Where do we go to find God?
Or better, where in the world does God seek us out?

I read these words months ago when I was prepping a sermon and they stuck with me.  This past week, I had the sinking realization that my well was nearly empty.  Several 12 hour work days combined with endless deadlines and people hurting in my congregation—and I found myself in tears on Thursday morning admitting to a beloved person in my life that I fear burn-out.  This is not an uncommon story for clergy; even The New York Times covered Clergy Burnout a few years ago.[1] The scary statistic I’ve heard is that 1 out of 2 ministers leave ordained ministry within our first 7 years of service.  Various reasons are cited, various explanations for how to combat this grim statistic.  All I know is that I want to be one of the ministers who stays.

I knew where I needed to go and what I needed to do.  On Saturday, I drove to one of my favorite beaches in New Hampshire.  I discovered Bass Beach this past summer and it has become one of my holy places, one of my thin places, one of the places where I go to find God, and one of the places where God seeks me out.

Whereas most of the beaches along Ocean Avenue in and around Rye, New Hampshire are established State Parks, my little rocky cove is hard to find.  It’s this hidden gem that is supposedly a haven for surfers—surfers in New Hampshire?  Yes, it’s true!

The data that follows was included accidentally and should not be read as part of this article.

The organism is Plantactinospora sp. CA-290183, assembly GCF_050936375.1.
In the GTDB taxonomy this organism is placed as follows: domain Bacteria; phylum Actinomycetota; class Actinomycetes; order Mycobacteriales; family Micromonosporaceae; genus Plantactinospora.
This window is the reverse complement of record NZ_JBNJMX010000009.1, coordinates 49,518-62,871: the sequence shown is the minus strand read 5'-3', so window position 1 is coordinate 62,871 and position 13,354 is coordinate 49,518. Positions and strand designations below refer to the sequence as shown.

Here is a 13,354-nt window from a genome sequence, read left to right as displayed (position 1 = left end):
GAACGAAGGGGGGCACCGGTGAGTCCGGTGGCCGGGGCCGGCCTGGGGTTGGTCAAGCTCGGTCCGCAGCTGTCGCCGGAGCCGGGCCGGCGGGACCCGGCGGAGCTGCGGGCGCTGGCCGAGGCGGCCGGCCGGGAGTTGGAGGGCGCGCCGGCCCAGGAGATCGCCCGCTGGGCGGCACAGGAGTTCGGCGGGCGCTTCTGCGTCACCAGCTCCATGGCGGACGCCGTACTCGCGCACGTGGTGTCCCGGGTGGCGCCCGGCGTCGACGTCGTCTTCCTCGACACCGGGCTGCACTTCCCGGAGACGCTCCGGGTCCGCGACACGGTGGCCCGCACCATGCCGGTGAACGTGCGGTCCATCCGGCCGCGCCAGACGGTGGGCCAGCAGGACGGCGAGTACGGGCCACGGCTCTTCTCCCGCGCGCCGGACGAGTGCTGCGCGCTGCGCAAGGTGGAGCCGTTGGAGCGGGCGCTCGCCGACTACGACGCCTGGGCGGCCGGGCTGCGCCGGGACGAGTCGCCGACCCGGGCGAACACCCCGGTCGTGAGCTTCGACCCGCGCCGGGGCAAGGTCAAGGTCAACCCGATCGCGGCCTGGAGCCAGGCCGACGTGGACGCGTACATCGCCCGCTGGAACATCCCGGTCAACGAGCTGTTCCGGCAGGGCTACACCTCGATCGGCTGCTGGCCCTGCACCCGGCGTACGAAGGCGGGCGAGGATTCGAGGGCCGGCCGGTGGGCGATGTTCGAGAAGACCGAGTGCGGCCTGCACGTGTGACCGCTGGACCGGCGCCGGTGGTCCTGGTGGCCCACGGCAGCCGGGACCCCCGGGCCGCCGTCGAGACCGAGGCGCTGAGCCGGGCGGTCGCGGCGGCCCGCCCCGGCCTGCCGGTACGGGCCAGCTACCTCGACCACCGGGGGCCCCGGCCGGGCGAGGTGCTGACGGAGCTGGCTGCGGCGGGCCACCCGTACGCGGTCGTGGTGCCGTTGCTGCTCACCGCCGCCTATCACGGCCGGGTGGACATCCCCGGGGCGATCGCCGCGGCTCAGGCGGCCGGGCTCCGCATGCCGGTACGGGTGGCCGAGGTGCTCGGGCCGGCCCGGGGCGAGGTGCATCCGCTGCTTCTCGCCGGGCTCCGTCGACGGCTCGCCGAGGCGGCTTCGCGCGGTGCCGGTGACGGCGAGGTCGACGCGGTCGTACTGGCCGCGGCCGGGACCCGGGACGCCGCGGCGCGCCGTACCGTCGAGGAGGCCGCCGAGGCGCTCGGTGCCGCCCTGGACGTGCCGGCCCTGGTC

We can’t care for others if we don’t care for ourselves.  We can’t preach the abundance of God’s love if our own wells are empty—this much I have learned in almost three years of ordained ministry.

So I drove in the midst of a snowstorm and found myself on Bass Beach, sitting on a rock, mesmerized by the ocean, letting the snow blow in my face, and having an important conversation with God.  Prayer, to me, has always been a conversation with God—give and take, deeply honest, unburdening my soul, being in God’s presence, and listening for God’s voice.  That’s what I did on Saturday.  Just the sound of the waves washing along the shore soothed my soul.  Even seeing the rocks rooted in the earth served as an important reminder of my need to be grounded in God, always.  If you’ve never gone to a beach in New England in the winter, take the time to go.  New Hampshire, the North Shore, the Cape—just go.  I only hope that we all have places where we go to find God, and discover the places where God truly does seek us out.  

Where do YOU go to find God?
Where in the world does God seek YOU out?

[1] Paul Vitello, “Taking a Break from the Lord’s Work,” August 1, 2010, The New York Times, http://www.nytimes.com/2010/08/02/nyregion/02burnout.html?pagewanted=all&_r=0